The Dodgers got a rare outburst of runs against Blake Snell, riding a fifth-inning rally to beat the Padres 8-4 on Saturday night at Petco Park. The win lowered the Dodgers’ magic number to four to clinch the National League West.
Saturday had all the makings of a typical Snell start against the Dodgers. He allowed only nine runs in his first nine starts against them, including the postseason. Two of those starts were injury-shortened, but still covered 40⅔ innings. Though four innings in this one, he allowed only one, with five strikeouts, consistent with his 37.5-percent career strikeout rate against them.
In the fifth inning, a familiar pattern emerged. Trayce Thompson fell behind 0-2 but earned a walk. Austin Barnes doubled into the corner, extending his hit streak to seven games, with extra-base hits in three of his four September starts. This became a 1-1 game with runners on second and third for the Dodgers, with Snell about to face the top of the order for a third time.
That wasn’t the exact scenario of Game 6 of the 2020 World Series, but it was close enough (just two batters off, regarding the score). On that night in Texas, after a hit by Barnes, Snell wasn’t allowed to face the Dodgers a third time through. On Saturday, he remained in the game, and paid the price.
Mookie Betts walked on four pitches to load the bases, then fell behind 3-1 to Trea Turner. Snell got 14 combined swinging strikes on his slider and curve, but couldn’t get them over in the fifth. Turner hammered a fastball for a three-run double, and Freddie Freeman followed with another double on a fastball.
All of a sudden, Snell’s night was done, 27 pitches into the fifth with nobody out, and five runs charged to his ledger. Saturday was the first time Snell has allowed more than two runs to the Dodgers.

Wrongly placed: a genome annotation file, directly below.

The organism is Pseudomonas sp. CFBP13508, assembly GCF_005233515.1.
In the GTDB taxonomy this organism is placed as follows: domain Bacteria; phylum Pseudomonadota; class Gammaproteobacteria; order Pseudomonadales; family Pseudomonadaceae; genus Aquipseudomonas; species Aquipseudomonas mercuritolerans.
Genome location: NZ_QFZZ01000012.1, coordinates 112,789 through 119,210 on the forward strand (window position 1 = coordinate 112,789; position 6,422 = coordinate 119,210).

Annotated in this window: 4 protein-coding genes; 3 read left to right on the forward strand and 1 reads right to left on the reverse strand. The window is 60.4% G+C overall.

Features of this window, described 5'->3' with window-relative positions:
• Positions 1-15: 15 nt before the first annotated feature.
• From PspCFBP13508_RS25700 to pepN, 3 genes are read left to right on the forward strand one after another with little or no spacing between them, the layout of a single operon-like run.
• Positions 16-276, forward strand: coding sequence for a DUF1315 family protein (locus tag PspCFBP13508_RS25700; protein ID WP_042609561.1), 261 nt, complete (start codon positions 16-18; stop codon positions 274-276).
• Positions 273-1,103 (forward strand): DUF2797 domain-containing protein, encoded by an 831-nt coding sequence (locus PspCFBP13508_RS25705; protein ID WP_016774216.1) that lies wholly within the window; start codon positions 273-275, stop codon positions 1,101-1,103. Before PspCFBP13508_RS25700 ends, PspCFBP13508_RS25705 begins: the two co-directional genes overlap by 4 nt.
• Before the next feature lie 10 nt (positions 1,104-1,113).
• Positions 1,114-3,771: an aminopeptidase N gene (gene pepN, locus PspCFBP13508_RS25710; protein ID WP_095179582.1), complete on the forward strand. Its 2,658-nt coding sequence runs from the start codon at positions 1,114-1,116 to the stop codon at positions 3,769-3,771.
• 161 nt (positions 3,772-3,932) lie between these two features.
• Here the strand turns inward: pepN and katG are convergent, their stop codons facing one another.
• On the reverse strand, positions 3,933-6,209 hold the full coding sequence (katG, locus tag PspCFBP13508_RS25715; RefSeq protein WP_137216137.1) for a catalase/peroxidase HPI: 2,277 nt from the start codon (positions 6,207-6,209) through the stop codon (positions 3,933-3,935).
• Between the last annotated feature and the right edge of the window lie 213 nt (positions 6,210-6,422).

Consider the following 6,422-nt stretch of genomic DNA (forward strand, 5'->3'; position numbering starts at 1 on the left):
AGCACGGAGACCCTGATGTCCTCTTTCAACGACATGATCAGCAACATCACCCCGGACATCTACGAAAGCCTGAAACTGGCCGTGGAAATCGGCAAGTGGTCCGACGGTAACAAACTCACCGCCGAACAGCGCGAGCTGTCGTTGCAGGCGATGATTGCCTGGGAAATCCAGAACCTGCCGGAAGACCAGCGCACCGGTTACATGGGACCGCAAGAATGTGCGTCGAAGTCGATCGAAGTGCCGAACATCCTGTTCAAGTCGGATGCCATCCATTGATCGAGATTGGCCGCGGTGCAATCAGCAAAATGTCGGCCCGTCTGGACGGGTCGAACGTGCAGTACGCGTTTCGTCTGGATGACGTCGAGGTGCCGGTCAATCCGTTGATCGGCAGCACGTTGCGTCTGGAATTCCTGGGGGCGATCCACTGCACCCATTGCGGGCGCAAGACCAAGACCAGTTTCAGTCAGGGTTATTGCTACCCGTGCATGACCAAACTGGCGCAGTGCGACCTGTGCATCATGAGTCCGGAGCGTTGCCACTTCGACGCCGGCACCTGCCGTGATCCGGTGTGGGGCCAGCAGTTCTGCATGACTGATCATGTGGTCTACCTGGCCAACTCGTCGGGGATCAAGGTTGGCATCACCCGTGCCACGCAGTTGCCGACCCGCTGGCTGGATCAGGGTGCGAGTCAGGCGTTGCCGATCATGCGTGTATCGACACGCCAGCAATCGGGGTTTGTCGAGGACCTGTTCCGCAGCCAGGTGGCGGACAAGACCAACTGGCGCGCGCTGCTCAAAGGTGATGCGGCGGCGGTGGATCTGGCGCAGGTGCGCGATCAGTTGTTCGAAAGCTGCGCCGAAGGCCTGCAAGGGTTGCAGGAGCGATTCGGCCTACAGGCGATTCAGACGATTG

That was more than enough for Julio Urías, who seems to have roughly the same outing every time out no matter how his stuff is playing.
It wasn’t always the smoothest ride for Urías, who walked two in a 25-pitch first inning. He escaped without damage, yelling in a combination of disgust and relief on his way back to the dugout. In the second inning, a single by José Azocar on an 0-2 fastball caused Urías to pace around the mound, even faking to throw his glove.
Urías settled in after that, picking off Azocar to end the inning. Urías pitched seven innings, and has lasted at least six innings four straight starts and nine times in his last 10.
He allowed solo home runs to Manny Machado in the third and sixth innings, continuing a remarkable stretch. After a second-inning RBI single by Twins centerfielder Gilberto Celestino on August 9, Urías has pitched 35 innings and allowed a total of five runs, all on solo home runs.
The two runs against Urías were his most allowed since July 29. He maintained his lead among National League pitchers with a 2.30 ERA.
Temperatures cooled, but Freeman didn’t
Freeman homered and singled in the series opener in San Diego on Friday, then drove in the Dodgers’ first run Friday with a single in the third inning after Trea Turner tripled.
His double in the fifth was his MLB-best 45th of the season, fifth-most by a Dodger in a single season. With 24 games remaining on the schedule, Freeman is four behind Shawn Green’s LA Dodgers mark set in 2003, and seven behind Johnny Frederick’s franchise-record 52 doubles, hit in 1929 for Brooklyn.
Freeman homered again in the seventh, again driving in Turner, who walked. Freeman on the night had four hits, giving him an MLB-leading 178 on the season, and drove in four runs. Freeman has five games with four hits this season, and four games with at least four RBI.
Freeman also leads the majors with a .330 batting average. If a Dodgers first baseman leading baseball with a .330 batting average sounds familiar, well here are Freeman’s most similar players by age, per Baseball Reference:
Home runs: Freddie Freeman (19); Manny Machado 2 (28)
WP — Julio Urías (16-7): 7 IP, 5 hits, 2 runs, 2 walks, 5 strikeouts
LP — Blake Snell (6-9): 4+ IP, 7 hits, 5 runs, 3 walks, 5 strikeouts
Andrew Heaney will try to turn off the home run spigot in Sunday afternoon’s series finale (1:10 p.m., SportsNet LA), with right-hander Joe Musgrove pitching for San Diego.